Can Atheist Billboards Kill Religion?

This spring, billboards sprouted across the country like cranky, God-hating daffodils. They proclaimed the bad news that God does not exist, that belief is bad for your soul, that religion enslaves—and they were met with predictable upset. Here Anthony Pinn reflects on the the state of the (A)theist conversation. –Eds.

I am a non-theistic humanist, and I am one who believes theism does more harm than good. It provides cosmic justification for all sorts of trauma and damage; it devalues human bodies and places bizarre restrictions on quality and content of life. 

Non-theists like me understand our work as, at least in part, as addressing the stuff of religion that does harm to collective, public life. But many of my atheist friends and acquaintances go the extra mile, believing that religion can and will be destroyed, that we are in the midst of a growing secularity. No longer content to be in the shadows, this group’s effort to dismantle theism involves a blend of mockery and deep critique.

Billboards, rallies, biting commentary—all this is meant to deconstruct the cultural worlds framing sacred texts and ideas, and to do deep damage to the stronghold religion has on life in the United States. I’m in favor of billboards, as well as other organized efforts to advance progressive values and life-affirming ethics. Why should theists alone be allowed to present their ideas in grand ways? The anger coming from theists when confronted with the absurdity behind some of their own faith commitments shouldn’t silence non-theists, and it doesn’t require special handling by public figures.

Let theists be angry—it is an opportunity for conversation, for engagement.

While I do agree on the need for non-theists to be vocal and explicit in their critique and in the presentation of their views, I don’t see that this type of activism will result in the demise, the final destruction of churches and other traditional religious institutions. I don’t see that happening, and I’m not sure it’s even necessary.

Non-theists are due for a bit of introspection, for an honest assessment of atheist and humanist missions and objectives: What is the basic concern – the destruction of religion? Or, more specifically, the destruction of the poor patterns of thinking, communication, and practice supported by theistic religion? Does the development of human societies that are reasonable and more progressive require the end of religion or simply the containment of its most harmful dimensions? It’s the latter that matters most. If traditional forms of religion go away (and I use this phrasing because I think the term “religion” isn’t restricted to theistic modalities of expression) some despicable human practices will lose their cosmic rationale.

Traditional, theistic religious traditions to not fall prey easily to logic and reason. In fact, the extreme examples of fundamentalism and evangelical thinking find attacks from non-theists an indication of their spiritual prowess. Ritual and theological structures insulate them from attacks on their most fundamental beliefs and practices.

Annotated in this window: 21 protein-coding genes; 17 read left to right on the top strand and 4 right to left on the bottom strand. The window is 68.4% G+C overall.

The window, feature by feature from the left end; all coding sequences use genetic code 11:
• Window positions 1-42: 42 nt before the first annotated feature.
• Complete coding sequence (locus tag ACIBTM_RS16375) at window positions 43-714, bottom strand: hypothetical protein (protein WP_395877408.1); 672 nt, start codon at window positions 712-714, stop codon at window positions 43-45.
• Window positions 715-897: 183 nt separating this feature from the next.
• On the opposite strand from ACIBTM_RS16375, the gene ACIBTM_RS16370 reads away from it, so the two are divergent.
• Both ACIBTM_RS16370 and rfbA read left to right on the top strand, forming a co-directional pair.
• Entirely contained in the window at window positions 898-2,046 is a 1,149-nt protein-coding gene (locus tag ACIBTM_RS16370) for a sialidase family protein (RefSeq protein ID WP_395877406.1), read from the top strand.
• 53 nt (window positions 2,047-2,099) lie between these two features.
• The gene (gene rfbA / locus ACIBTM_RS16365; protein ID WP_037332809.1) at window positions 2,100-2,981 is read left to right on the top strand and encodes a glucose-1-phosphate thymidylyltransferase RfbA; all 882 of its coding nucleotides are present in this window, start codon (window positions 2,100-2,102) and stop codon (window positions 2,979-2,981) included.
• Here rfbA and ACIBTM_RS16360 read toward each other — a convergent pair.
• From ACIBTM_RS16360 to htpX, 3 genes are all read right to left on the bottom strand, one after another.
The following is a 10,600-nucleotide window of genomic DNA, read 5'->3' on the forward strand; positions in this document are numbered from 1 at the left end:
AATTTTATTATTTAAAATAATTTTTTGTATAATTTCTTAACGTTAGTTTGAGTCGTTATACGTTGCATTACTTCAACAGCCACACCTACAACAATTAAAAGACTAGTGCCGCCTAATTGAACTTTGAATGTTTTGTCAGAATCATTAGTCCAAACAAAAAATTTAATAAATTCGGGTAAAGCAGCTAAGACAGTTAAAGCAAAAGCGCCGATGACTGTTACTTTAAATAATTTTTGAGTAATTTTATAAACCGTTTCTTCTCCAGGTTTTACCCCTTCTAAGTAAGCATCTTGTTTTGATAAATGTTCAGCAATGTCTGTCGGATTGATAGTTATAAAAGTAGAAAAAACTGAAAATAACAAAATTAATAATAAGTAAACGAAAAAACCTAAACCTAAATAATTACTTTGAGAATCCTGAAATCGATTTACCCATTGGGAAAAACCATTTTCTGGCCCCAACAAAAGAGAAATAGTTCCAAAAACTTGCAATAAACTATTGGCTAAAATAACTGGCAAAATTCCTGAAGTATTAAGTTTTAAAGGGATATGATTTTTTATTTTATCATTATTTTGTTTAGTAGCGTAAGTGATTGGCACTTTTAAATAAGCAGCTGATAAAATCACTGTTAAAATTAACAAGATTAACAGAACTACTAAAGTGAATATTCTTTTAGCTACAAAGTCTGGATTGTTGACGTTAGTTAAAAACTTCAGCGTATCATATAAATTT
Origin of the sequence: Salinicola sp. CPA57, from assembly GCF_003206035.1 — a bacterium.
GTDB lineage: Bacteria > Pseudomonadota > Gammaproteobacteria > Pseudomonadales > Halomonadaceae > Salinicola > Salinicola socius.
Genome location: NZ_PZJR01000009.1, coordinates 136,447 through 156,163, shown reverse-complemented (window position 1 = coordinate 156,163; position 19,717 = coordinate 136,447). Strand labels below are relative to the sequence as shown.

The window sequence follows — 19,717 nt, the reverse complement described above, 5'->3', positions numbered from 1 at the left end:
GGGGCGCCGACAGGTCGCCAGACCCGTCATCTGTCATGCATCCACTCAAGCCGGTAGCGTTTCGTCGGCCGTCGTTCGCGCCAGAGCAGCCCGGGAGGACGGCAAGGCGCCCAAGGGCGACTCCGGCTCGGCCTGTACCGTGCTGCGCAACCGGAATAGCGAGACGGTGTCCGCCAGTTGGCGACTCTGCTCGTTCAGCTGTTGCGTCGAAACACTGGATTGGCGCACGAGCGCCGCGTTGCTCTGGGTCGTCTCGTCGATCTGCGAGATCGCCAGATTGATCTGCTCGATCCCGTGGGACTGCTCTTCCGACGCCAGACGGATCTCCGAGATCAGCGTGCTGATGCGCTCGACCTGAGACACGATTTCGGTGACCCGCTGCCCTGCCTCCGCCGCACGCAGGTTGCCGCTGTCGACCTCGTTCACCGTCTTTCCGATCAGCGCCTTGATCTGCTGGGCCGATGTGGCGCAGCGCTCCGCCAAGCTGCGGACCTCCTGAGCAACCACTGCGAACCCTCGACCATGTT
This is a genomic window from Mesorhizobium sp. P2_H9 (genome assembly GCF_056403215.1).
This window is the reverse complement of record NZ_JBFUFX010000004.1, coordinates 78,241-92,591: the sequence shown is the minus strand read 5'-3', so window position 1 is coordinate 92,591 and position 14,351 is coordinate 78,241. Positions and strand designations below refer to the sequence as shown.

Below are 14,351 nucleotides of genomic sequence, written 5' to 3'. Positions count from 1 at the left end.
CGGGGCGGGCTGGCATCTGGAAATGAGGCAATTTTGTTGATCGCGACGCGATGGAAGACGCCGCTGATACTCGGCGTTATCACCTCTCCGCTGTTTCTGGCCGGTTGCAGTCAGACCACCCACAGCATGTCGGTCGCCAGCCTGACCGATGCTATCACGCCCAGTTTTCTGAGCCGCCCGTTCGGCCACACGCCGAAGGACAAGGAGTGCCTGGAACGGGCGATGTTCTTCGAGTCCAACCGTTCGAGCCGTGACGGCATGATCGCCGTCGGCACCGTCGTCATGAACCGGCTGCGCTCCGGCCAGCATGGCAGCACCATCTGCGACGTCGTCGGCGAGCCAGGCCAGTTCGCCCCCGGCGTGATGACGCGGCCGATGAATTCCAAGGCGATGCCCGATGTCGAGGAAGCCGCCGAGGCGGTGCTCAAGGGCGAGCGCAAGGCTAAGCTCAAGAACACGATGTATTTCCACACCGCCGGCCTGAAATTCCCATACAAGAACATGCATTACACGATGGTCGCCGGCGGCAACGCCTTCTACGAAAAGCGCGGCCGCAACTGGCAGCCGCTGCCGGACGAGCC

Fundamentalist theology — the type atheists and humanists most typically attack — actually feeds off resistance and intellectual critique; these traditions runs contrary to reason and logic, and there is little hope this will change. This type of theologizing is a prophylactic against thinking: faith trumps reason in such cases in that reason is perceived to be the arrogance of humanity.

Pointing out the symbolic or metaphorical nature of theistic claims is important as a way of mapping out the deeply human and cultural nature of theism; but, it will not do deep damage to the ways in which sacred texts and rituals are applied to human life. It is likely theistic religions will transform but remain. And the growth of secularism in certain places does little to convince me otherwise, not in light of the rapid spread of Pentecostalism in Brazil, Prosperity Gospel-styled ministries in Africa, and so on.

A word of advice to atheists and humanists: deconstruct theistic models of religions—and expose the illogic and destructive thought and practice by those that have done so much graphic damage to human existence; but don’t be delusional concerning the outcomes of such effort.It might be cathartic for atheist and humanists to broadcast their disdain for religion, but it does little to shake the theistic world. Only those who already harboring doubts fall prey to such attacks.

So, my atheist and humanist colleagues should continue to put up billboards, hold public events, lobby, and do everything possible to enter into public conversation on religion. And there is benefit to this, but non-theists of all kinds will continue to struggle and work within an environment composed of competing claims. And while increasing public attention on the limits of theism, it might be a good idea to also do a bit of work to provide a ‘home’ for all those “Nones” who can’t stand the idea of church.

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Anthony B. Pinn is the Agnes Cullen Arnold Professor of Humanities and Professor of Religious Studies at Rice University. His most recent book is The End of God-Talk: An African American Humanist Theology (Oxford, 2012).